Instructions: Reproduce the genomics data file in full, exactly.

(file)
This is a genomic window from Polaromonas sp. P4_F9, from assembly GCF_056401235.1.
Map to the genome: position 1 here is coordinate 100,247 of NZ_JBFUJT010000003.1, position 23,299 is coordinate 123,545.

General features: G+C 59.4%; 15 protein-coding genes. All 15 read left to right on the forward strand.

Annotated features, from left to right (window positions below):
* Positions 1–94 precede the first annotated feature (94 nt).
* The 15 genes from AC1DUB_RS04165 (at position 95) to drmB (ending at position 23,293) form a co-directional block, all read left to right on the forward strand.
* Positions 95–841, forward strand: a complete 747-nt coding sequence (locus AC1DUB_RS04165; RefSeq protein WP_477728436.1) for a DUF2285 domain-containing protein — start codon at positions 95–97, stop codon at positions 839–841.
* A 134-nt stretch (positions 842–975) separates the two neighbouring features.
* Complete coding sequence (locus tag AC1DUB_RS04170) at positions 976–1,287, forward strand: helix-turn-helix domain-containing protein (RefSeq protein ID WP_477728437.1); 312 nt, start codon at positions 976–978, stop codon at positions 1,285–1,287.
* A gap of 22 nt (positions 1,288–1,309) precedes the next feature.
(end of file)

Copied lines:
This is a genomic window from Polaromonas sp. P4_F9, from assembly GCF_056401235.1.
Map to the genome: position 1 here is coordinate 100,247 of NZ_JBFUJT010000003.1, position 23,299 is coordinate 123,545.

General features: G+C 59.4%; 15 protein-coding genes. All 15 read left to right on the forward strand.

Annotated features, from left to right (window positions below):
* Positions 1–94 precede the first annotated feature (94 nt).
* The 15 genes from AC1DUB_RS04165 (at position 95) to drmB (ending at position 23,293) form a co-directional block, all read left to right on the forward strand.
* Positions 95–841, forward strand: a complete 747-nt coding sequence (locus AC1DUB_RS04165; RefSeq protein WP_477728436.1) for a DUF2285 domain-containing protein — start codon at positions 95–97, stop codon at positions 839–841.
* A 134-nt stretch (positions 842–975) separates the two neighbouring features.
* Complete coding sequence (locus tag AC1DUB_RS04170) at positions 976–1,287, forward strand: helix-turn-helix domain-containing protein (RefSeq protein ID WP_477728437.1); 312 nt, start codon at positions 976–978, stop codon at positions 1,285–1,287.
* A gap of 22 nt (positions 1,288–1,309) precedes the next feature.